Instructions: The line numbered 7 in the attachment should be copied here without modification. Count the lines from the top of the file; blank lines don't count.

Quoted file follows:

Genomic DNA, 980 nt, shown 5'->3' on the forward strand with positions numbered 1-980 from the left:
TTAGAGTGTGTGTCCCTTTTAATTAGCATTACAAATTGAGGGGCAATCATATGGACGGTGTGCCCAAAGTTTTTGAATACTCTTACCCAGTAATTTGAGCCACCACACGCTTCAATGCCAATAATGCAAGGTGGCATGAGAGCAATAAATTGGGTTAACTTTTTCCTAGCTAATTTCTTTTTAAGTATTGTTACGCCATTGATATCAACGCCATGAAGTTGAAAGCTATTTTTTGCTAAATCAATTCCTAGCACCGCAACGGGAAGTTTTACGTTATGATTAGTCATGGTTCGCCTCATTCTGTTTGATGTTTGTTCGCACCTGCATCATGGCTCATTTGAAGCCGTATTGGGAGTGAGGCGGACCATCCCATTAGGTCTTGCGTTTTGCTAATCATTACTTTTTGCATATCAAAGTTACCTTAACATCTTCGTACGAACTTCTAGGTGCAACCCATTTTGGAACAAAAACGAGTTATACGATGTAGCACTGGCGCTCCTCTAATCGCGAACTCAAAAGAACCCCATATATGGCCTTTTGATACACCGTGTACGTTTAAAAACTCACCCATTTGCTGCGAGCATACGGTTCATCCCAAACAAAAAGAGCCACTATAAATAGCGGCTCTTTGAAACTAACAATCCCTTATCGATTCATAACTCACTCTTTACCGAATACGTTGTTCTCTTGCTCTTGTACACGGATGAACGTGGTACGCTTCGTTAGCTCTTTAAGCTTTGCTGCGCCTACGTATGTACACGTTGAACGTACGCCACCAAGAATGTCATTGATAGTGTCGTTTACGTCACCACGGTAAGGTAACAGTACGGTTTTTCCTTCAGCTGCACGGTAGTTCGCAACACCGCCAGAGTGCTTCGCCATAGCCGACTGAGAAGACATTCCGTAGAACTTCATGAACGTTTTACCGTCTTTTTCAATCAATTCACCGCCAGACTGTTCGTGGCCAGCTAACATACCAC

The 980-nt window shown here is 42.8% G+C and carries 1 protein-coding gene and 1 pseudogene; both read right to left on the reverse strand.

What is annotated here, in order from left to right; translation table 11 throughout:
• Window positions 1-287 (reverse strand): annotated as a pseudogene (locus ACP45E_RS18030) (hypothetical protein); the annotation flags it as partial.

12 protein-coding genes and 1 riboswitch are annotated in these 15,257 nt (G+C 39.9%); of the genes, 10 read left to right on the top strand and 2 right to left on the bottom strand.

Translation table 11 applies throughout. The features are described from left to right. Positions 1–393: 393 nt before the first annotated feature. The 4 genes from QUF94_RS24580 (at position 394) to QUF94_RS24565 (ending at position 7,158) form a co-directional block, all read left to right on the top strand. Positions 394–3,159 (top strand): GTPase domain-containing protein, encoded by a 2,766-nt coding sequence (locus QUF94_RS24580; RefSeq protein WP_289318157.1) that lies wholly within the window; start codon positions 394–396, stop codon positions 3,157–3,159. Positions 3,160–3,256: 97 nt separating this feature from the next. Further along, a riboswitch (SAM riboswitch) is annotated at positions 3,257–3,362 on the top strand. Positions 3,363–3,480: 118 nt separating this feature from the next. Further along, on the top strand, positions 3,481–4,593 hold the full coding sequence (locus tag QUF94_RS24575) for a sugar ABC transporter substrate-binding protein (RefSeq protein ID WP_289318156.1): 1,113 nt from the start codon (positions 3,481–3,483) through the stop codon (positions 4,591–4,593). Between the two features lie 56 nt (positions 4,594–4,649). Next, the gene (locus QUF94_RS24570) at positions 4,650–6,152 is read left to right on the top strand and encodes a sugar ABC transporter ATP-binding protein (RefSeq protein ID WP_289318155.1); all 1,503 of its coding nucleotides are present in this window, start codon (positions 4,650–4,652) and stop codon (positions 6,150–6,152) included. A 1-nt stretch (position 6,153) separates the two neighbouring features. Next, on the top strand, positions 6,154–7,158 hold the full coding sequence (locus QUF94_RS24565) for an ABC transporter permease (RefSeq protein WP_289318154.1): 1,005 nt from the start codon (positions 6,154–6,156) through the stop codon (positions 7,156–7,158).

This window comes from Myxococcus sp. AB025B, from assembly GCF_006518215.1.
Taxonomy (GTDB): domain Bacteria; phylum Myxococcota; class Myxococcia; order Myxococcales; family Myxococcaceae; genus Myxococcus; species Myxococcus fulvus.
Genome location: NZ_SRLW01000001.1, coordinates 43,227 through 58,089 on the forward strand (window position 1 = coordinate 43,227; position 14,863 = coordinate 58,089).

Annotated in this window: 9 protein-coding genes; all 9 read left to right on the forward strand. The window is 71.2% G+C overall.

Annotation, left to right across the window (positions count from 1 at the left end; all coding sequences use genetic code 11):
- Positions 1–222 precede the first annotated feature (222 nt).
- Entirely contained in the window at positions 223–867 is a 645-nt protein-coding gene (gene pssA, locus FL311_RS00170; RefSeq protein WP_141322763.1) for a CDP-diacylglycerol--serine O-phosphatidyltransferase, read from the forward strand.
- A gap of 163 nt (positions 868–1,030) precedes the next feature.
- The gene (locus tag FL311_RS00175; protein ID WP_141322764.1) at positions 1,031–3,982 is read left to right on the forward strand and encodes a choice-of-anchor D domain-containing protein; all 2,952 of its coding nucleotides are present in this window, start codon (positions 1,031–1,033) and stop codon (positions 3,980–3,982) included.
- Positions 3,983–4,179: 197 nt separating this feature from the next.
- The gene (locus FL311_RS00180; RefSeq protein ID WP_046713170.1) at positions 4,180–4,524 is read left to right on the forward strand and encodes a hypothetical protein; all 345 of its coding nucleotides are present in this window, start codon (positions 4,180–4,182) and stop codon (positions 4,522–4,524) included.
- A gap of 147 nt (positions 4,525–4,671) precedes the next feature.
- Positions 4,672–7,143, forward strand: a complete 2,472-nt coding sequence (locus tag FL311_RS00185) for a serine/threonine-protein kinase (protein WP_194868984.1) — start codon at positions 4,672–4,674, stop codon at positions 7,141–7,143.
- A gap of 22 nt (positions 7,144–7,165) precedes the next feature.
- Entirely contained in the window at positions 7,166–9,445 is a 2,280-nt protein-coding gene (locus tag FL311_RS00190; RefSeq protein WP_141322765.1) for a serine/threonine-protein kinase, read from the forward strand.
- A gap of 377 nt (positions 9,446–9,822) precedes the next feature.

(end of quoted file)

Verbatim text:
Translation table 11 applies throughout. The features are described from left to right. Positions 1–393: 393 nt before the first annotated feature. The 4 genes from QUF94_RS24580 (at position 394) to QUF94_RS24565 (ending at position 7,158) form a co-directional block, all read left to right on the top strand. Positions 394–3,159 (top strand): GTPase domain-containing protein, encoded by a 2,766-nt coding sequence (locus QUF94_RS24580; RefSeq protein WP_289318157.1) that lies wholly within the window; start codon positions 394–396, stop codon positions 3,157–3,159. Positions 3,160–3,256: 97 nt separating this feature from the next. Further along, a riboswitch (SAM riboswitch) is annotated at positions 3,257–3,362 on the top strand. Positions 3,363–3,480: 118 nt separating this feature from the next. Further along, on the top strand, positions 3,481–4,593 hold the full coding sequence (locus tag QUF94_RS24575) for a sugar ABC transporter substrate-binding protein (RefSeq protein ID WP_289318156.1): 1,113 nt from the start codon (positions 3,481–3,483) through the stop codon (positions 4,591–4,593). Between the two features lie 56 nt (positions 4,594–4,649). Next, the gene (locus QUF94_RS24570) at positions 4,650–6,152 is read left to right on the top strand and encodes a sugar ABC transporter ATP-binding protein (RefSeq protein ID WP_289318155.1); all 1,503 of its coding nucleotides are present in this window, start codon (positions 4,650–4,652) and stop codon (positions 6,150–6,152) included. A 1-nt stretch (position 6,153) separates the two neighbouring features. Next, on the top strand, positions 6,154–7,158 hold the full coding sequence (locus QUF94_RS24565) for an ABC transporter permease (RefSeq protein WP_289318154.1): 1,005 nt from the start codon (positions 6,154–6,156) through the stop codon (positions 7,156–7,158).